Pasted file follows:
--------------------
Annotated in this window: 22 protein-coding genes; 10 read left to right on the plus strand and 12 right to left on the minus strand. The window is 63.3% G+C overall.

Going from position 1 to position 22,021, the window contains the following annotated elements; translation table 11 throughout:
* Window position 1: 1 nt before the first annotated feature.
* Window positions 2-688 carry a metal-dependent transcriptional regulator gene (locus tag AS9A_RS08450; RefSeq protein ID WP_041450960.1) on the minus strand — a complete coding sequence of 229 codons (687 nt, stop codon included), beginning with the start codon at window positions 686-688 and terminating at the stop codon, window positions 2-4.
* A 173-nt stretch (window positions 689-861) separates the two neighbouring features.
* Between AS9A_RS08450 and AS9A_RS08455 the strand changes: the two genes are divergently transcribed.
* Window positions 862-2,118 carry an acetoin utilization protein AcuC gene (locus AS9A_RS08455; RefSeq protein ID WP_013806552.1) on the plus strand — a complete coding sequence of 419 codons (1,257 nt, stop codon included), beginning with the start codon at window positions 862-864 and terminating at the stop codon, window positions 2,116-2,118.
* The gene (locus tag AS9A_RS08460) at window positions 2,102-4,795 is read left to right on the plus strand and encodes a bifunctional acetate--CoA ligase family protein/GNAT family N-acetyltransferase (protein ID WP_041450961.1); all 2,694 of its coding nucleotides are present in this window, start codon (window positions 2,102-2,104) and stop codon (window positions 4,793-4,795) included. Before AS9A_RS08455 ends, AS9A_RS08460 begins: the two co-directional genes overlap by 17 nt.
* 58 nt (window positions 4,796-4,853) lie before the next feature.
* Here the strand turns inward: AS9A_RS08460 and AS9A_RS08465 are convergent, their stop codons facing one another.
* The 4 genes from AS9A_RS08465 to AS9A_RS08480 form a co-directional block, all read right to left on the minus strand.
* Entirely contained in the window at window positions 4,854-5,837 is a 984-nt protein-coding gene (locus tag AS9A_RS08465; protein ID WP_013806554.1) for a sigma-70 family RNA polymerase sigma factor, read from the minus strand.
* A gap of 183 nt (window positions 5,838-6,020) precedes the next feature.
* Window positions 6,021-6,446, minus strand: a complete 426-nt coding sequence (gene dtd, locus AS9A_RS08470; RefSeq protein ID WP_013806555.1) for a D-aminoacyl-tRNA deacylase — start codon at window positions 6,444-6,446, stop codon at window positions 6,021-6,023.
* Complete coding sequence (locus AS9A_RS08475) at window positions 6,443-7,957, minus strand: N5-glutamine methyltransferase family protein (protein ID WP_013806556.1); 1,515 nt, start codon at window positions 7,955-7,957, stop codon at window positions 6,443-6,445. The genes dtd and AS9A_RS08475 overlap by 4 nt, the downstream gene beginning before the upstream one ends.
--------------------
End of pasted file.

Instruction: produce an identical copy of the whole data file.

Annotated in this window: 22 protein-coding genes; 10 read left to right on the plus strand and 12 right to left on the minus strand. The window is 63.3% G+C overall.

Going from position 1 to position 22,021, the window contains the following annotated elements; translation table 11 throughout:
* Window position 1: 1 nt before the first annotated feature.
* Window positions 2-688 carry a metal-dependent transcriptional regulator gene (locus tag AS9A_RS08450; RefSeq protein ID WP_041450960.1) on the minus strand — a complete coding sequence of 229 codons (687 nt, stop codon included), beginning with the start codon at window positions 686-688 and terminating at the stop codon, window positions 2-4.
* A 173-nt stretch (window positions 689-861) separates the two neighbouring features.
* Between AS9A_RS08450 and AS9A_RS08455 the strand changes: the two genes are divergently transcribed.
* Window positions 862-2,118 carry an acetoin utilization protein AcuC gene (locus AS9A_RS08455; RefSeq protein ID WP_013806552.1) on the plus strand — a complete coding sequence of 419 codons (1,257 nt, stop codon included), beginning with the start codon at window positions 862-864 and terminating at the stop codon, window positions 2,116-2,118.
* The gene (locus tag AS9A_RS08460) at window positions 2,102-4,795 is read left to right on the plus strand and encodes a bifunctional acetate--CoA ligase family protein/GNAT family N-acetyltransferase (protein ID WP_041450961.1); all 2,694 of its coding nucleotides are present in this window, start codon (window positions 2,102-2,104) and stop codon (window positions 4,793-4,795) included. Before AS9A_RS08455 ends, AS9A_RS08460 begins: the two co-directional genes overlap by 17 nt.
* 58 nt (window positions 4,796-4,853) lie before the next feature.
* Here the strand turns inward: AS9A_RS08460 and AS9A_RS08465 are convergent, their stop codons facing one another.
* The 4 genes from AS9A_RS08465 to AS9A_RS08480 form a co-directional block, all read right to left on the minus strand.
* Entirely contained in the window at window positions 4,854-5,837 is a 984-nt protein-coding gene (locus tag AS9A_RS08465; protein ID WP_013806554.1) for a sigma-70 family RNA polymerase sigma factor, read from the minus strand.
* A gap of 183 nt (window positions 5,838-6,020) precedes the next feature.
* Window positions 6,021-6,446, minus strand: a complete 426-nt coding sequence (gene dtd, locus AS9A_RS08470; RefSeq protein ID WP_013806555.1) for a D-aminoacyl-tRNA deacylase — start codon at window positions 6,444-6,446, stop codon at window positions 6,021-6,023.
* Complete coding sequence (locus AS9A_RS08475) at window positions 6,443-7,957, minus strand: N5-glutamine methyltransferase family protein (protein ID WP_013806556.1); 1,515 nt, start codon at window positions 7,955-7,957, stop codon at window positions 6,443-6,445. The genes dtd and AS9A_RS08475 overlap by 4 nt, the downstream gene beginning before the upstream one ends.